So everything we've ever heard from anyone, including CPPP, claiming or implying that hiring more investigators to take more children from more families will save children's lives – is flat wrong. So is every statement from a politician or a CPS agency chief urging us all to report our slightest, most absurd suspicions to a child protective hotline because "you just might save a life." And, of course, so is every Texas news story which starts with a heinous child abuse death and segues immediately to the OSMQ (Obligatory Scott McCown Quote) about the need to take away more children.

Yeah, I know. Some will say: But what about the needles CPS did find, in the sense that the children were "known to the system"? Although the CPPP analysis doesn't mention it, and there are no reliable systematic data, news accounts from around the country suggest that the percentage of child abuse deaths "known to the system" is pretty similar among states as well. So there is no evidence that any of the CPS-related factors contribute to an increase or decrease in those deaths either.

There is one exception: In the very few places large enough to detect a pattern, to the extent that there is any pattern at all, deaths tend to go up in the wake of a foster-care panic, a huge sudden surge in removals of children. And that, too, makes sense. When workers are inundated with a surge in false reports, trivial cases, and needless removals, they have less time to find any child in real danger – so more such cases are missed. When the haystack suddenly grows, it's even harder to find the needles.


So if what CPS does or doesn't do has nothing to do with rates of child abuse fatalities, what does cause the higher rate in Texas?

This is where the CPPP report also is useful in another respect: It provides more evidence that it is impossible to do an accurate comparison of child abuse fatality rates among the states, in other words more evidence that the notorious report from the group calling itself Every Child Matters, which purports to make such a comparison, isn't worth the glossy paper it's printed on.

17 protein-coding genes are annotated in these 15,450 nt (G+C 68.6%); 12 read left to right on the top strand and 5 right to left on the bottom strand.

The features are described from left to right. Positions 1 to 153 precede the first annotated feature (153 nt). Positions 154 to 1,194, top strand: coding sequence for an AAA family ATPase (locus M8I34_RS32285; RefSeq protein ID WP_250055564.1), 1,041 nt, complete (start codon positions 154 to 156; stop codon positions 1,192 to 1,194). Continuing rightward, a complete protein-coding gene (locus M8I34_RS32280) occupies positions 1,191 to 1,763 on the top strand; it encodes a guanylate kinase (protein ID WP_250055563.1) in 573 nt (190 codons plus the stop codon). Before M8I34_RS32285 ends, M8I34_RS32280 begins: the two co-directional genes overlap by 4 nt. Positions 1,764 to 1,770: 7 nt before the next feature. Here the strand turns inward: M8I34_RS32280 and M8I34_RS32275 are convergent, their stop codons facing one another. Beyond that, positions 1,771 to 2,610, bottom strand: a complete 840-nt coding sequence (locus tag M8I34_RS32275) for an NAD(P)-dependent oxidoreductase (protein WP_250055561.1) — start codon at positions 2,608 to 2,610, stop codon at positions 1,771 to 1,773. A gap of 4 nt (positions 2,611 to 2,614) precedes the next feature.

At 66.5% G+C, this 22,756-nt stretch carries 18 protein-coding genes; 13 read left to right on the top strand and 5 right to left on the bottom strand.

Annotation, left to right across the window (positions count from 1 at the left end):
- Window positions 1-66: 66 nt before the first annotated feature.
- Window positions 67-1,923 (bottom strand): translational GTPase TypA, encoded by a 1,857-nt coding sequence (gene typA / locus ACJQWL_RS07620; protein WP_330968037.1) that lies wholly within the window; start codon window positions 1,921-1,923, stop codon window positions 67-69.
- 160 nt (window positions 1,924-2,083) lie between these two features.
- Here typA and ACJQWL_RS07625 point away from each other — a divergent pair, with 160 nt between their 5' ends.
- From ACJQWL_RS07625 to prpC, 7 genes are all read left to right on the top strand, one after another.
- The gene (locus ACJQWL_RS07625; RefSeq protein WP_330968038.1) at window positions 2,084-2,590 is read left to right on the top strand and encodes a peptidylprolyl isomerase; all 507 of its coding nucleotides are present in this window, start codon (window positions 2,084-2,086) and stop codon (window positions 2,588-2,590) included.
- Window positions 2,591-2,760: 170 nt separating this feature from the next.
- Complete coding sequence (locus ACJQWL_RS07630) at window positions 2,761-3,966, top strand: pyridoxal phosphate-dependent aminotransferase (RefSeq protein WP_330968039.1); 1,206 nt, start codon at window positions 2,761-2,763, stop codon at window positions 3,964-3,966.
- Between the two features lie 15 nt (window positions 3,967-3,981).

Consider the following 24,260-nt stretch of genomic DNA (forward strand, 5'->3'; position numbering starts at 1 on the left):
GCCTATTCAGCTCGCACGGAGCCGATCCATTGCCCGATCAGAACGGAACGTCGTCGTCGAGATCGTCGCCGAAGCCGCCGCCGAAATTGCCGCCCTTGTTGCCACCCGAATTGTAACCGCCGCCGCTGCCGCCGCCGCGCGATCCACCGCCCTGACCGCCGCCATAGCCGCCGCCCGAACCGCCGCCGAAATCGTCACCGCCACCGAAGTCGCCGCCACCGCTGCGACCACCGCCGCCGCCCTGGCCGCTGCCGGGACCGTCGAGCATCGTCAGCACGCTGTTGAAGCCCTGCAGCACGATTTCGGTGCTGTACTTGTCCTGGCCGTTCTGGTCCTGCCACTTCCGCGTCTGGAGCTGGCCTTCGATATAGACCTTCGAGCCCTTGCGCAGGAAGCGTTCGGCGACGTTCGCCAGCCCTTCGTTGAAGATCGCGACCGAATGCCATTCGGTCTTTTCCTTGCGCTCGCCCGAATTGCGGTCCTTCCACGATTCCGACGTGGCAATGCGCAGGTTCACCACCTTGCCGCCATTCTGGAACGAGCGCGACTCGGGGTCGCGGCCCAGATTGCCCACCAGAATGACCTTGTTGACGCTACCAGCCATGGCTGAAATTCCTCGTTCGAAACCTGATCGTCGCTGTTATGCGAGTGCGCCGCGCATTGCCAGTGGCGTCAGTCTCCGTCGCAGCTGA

The CPPP report shows that the allegedly higher rate of such deaths in Texas is due in part to the simple fact that Texas has a broader definition of a child abuse fatality than most states and a more thorough process of child abuse death review than most states.

CPPP goes on to conclude this means other states are undercounting child abuse deaths. It also can mean Texas is overcounting them. For example, as is clear from the experience of Florida, determining when a drowning is an accident and when it is neglect can be highly subjective. But this is CPPP we're talking about; I'm not expecting miracles.

The report also says there are some factors which suggest that at least part of the higher rate in Texas is real. Texas has certain factors which have been shown to contribute to higher rates of child abuse fatalities:

High rates of poverty

High rates of teen pregnancy

Low rates of services to prevent child maltreatment.

Which means, of course, had Texas taken some of the hundreds of millions of dollars it spent to hire more investigators and otherwise make the system bigger and spent it instead on proven prevention programs and help to ameliorate the worst effects of poverty, fewer Texas children might be dead today.

Of course, Scott McCown himself didn't actually write CPPP's report. But I sure hope he reads it.